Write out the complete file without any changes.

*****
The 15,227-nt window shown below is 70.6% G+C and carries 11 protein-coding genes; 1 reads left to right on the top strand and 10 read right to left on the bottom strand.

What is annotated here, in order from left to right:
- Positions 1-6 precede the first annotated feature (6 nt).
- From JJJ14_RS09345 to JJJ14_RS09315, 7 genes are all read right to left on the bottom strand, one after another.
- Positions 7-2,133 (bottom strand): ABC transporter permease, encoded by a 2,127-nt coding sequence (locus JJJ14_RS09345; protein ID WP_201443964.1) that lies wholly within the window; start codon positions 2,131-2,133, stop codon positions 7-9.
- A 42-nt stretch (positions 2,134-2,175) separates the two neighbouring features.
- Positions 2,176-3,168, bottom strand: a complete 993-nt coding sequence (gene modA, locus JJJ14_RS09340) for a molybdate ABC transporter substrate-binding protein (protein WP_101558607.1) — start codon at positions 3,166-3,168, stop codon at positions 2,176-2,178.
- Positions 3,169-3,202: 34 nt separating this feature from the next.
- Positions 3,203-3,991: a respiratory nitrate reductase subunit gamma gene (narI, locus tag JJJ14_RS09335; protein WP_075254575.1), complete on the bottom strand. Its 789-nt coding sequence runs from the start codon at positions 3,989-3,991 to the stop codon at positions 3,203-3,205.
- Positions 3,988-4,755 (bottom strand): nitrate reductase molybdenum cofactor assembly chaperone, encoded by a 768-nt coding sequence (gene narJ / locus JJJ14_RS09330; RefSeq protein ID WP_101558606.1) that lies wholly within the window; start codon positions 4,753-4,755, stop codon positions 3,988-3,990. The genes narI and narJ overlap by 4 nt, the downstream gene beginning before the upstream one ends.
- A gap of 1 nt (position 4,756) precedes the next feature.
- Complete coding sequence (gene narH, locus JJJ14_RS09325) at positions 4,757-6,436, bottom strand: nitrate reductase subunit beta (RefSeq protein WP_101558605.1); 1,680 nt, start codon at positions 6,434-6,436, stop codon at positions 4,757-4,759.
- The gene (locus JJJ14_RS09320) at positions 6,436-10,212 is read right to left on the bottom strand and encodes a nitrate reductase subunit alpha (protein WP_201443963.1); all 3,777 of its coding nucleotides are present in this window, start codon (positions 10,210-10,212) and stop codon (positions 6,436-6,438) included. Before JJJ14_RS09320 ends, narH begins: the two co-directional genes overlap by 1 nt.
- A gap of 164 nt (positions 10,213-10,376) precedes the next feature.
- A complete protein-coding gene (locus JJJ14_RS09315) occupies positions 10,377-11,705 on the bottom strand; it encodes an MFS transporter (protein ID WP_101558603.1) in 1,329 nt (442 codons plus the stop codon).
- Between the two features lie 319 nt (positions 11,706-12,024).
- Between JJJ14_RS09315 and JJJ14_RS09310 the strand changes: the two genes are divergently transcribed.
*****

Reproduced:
The 15,227-nt window shown below is 70.6% G+C and carries 11 protein-coding genes; 1 reads left to right on the top strand and 10 read right to left on the bottom strand.

What is annotated here, in order from left to right:
- Positions 1-6 precede the first annotated feature (6 nt).
- From JJJ14_RS09345 to JJJ14_RS09315, 7 genes are all read right to left on the bottom strand, one after another.
- Positions 7-2,133 (bottom strand): ABC transporter permease, encoded by a 2,127-nt coding sequence (locus JJJ14_RS09345; protein ID WP_201443964.1) that lies wholly within the window; start codon positions 2,131-2,133, stop codon positions 7-9.
- A 42-nt stretch (positions 2,134-2,175) separates the two neighbouring features.
- Positions 2,176-3,168, bottom strand: a complete 993-nt coding sequence (gene modA, locus JJJ14_RS09340) for a molybdate ABC transporter substrate-binding protein (protein WP_101558607.1) — start codon at positions 3,166-3,168, stop codon at positions 2,176-2,178.
- Positions 3,169-3,202: 34 nt separating this feature from the next.
- Positions 3,203-3,991: a respiratory nitrate reductase subunit gamma gene (narI, locus tag JJJ14_RS09335; protein WP_075254575.1), complete on the bottom strand. Its 789-nt coding sequence runs from the start codon at positions 3,989-3,991 to the stop codon at positions 3,203-3,205.
- Positions 3,988-4,755 (bottom strand): nitrate reductase molybdenum cofactor assembly chaperone, encoded by a 768-nt coding sequence (gene narJ / locus JJJ14_RS09330; RefSeq protein ID WP_101558606.1) that lies wholly within the window; start codon positions 4,753-4,755, stop codon positions 3,988-3,990. The genes narI and narJ overlap by 4 nt, the downstream gene beginning before the upstream one ends.
- A gap of 1 nt (position 4,756) precedes the next feature.
- Complete coding sequence (gene narH, locus JJJ14_RS09325) at positions 4,757-6,436, bottom strand: nitrate reductase subunit beta (RefSeq protein WP_101558605.1); 1,680 nt, start codon at positions 6,434-6,436, stop codon at positions 4,757-4,759.
- The gene (locus JJJ14_RS09320) at positions 6,436-10,212 is read right to left on the bottom strand and encodes a nitrate reductase subunit alpha (protein WP_201443963.1); all 3,777 of its coding nucleotides are present in this window, start codon (positions 10,210-10,212) and stop codon (positions 6,436-6,438) included. Before JJJ14_RS09320 ends, narH begins: the two co-directional genes overlap by 1 nt.
- A gap of 164 nt (positions 10,213-10,376) precedes the next feature.
- A complete protein-coding gene (locus JJJ14_RS09315) occupies positions 10,377-11,705 on the bottom strand; it encodes an MFS transporter (protein ID WP_101558603.1) in 1,329 nt (442 codons plus the stop codon).
- Between the two features lie 319 nt (positions 11,706-12,024).
- Between JJJ14_RS09315 and JJJ14_RS09310 the strand changes: the two genes are divergently transcribed.